Underground drilling that threatens to pollute half the nation's drinking water will come under some federal control with new rules announced yesterday by the Environmental Protection Agency.
The oil industry has threatened to take the rules to court on the grounds that they are unnecessary and could cost more than $5 billion to implement. But EPA officials estimated the cost at $1 billion or less and said that, considering the danger, the rules are cheap at the price.
"About half the U.S. population now depends on underground water for drinking," said EPA Administrator Douglas Costle in a statement. "Once polluted an underground source is difficult, if not impossible, to clean up."
Groundwater may get contaminated by seepage from abandoned waste dumps, unsafe landfills or other disposal sites and by polluted streams, all of which are being tackled under other EPA programs.
Yesterday's rules are the first federal attempt to deal with contamination from direct injection, which may occur in disposing of sewage sludge or hazardous chemicals, in oil and gas drilling techniques for secondary recovery that use saltwater or chemical injection to boost production, or in various mining methods. Some injection wells that penetrate far below groundwater levels also leak pollution higher up.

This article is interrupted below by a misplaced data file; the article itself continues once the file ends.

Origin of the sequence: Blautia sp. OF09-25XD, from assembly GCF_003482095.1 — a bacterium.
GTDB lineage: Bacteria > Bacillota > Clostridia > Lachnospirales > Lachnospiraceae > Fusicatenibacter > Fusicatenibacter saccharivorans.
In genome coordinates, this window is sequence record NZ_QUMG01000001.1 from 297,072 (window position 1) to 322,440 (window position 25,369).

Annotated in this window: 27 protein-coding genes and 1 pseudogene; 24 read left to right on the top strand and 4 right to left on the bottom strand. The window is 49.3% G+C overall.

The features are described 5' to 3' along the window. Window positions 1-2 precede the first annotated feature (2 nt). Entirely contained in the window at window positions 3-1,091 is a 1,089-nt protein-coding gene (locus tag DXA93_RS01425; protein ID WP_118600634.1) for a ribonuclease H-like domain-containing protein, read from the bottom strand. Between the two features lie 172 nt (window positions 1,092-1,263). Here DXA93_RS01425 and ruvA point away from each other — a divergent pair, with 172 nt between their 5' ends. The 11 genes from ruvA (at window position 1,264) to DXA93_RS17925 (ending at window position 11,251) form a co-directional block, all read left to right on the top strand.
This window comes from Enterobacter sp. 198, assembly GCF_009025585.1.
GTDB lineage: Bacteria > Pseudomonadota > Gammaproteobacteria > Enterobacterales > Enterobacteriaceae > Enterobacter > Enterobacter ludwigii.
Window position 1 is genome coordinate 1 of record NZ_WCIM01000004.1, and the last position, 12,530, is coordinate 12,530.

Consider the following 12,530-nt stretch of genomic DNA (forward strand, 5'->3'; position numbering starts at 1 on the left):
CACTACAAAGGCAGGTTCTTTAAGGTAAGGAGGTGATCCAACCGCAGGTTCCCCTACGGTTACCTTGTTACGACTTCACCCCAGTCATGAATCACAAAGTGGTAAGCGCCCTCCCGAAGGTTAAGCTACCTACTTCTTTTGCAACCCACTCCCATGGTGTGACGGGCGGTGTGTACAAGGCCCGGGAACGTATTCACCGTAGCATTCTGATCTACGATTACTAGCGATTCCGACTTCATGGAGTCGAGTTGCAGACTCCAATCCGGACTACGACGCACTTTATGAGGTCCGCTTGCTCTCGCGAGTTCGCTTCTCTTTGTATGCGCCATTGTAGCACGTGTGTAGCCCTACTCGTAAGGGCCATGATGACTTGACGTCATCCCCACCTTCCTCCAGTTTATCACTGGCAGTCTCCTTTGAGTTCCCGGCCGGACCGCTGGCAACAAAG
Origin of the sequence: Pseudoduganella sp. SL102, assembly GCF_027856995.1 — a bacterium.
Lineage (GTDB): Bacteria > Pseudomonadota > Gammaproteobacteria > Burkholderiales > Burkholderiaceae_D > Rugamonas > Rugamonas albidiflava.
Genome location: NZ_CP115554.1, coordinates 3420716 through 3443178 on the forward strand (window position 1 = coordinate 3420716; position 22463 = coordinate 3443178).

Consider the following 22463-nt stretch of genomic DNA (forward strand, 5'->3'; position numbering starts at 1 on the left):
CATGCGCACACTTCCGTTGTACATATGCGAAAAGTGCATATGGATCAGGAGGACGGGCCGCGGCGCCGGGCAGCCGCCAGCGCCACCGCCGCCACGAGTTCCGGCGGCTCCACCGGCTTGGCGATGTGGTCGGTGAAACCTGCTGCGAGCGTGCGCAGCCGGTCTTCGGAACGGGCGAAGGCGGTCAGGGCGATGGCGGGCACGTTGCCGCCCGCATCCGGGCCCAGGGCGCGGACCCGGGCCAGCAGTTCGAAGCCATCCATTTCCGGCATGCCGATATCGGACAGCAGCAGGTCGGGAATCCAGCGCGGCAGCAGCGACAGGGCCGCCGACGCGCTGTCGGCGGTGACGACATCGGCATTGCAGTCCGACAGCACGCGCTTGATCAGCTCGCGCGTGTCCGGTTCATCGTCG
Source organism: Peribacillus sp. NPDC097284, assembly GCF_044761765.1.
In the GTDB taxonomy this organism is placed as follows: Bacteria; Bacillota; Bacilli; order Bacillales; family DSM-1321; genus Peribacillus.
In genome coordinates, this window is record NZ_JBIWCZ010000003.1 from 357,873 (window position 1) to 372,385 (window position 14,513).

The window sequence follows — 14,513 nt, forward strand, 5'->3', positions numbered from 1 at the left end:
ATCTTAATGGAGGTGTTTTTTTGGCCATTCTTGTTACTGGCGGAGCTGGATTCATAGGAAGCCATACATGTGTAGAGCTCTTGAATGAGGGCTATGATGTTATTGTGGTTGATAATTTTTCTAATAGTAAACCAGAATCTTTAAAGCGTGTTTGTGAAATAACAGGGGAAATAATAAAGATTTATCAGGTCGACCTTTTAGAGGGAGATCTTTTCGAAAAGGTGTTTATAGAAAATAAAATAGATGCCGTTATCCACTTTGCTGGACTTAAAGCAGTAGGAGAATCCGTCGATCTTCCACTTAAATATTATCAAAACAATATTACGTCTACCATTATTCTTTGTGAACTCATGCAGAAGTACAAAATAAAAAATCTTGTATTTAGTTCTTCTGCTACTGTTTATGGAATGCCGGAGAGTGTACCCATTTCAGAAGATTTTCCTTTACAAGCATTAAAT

Groundwater is generally pumped directly into homes for drinking, unlike river water, which is treated at central locations for distribution to the public. Polluted groundwater therefore poses a potentially serious public health problem, Costle said.
There are an estimated 650,000 wells nationwide that will have to be surveyed under the program announced yesterday. The plan outlines minimum state and local control rules for five kinds of wells.
An estimated 7,500 wells are of the Class IV type, the "bad actors," in the words of Victor Kimm, EPA's deputy assistant administrator for drinking water. These wells inject known hazardous wastes into or above underground sources of drinking water.
EPA wants to stop this practice. Under the new rules, states and localities have 18 months to device plans to meet the federal minimum, and an additional six months to begin implementation.
But Class IV wells will be subject on an interim basis to rules promulgated under the Resources Conservation and Recovery Act (RCRA) that go into effect in October, and to EPA rules on hazardous wastes expected to be issued that month.
In effect, Kimm said, hazardous waste wells are being covered from two directions, although not until October. "Eventually they will get picked up under the state program," he said, which is part of the Safe Drinking Water Act.
Most states now regulate underground injection but "the quality of their programs is uneven," the EPA statement said. Even under the new federal guidelines, most nontoxic-injection well owners will have four years after the state program is enacted to apply for a permit to continue.
Roy Carlson, director of production for the American Petroleum Institute, said most state laws are sufficient now. "There's been little or no evidence of contamination of groundwater operations from injection operations" by oil and gas drillers, he said.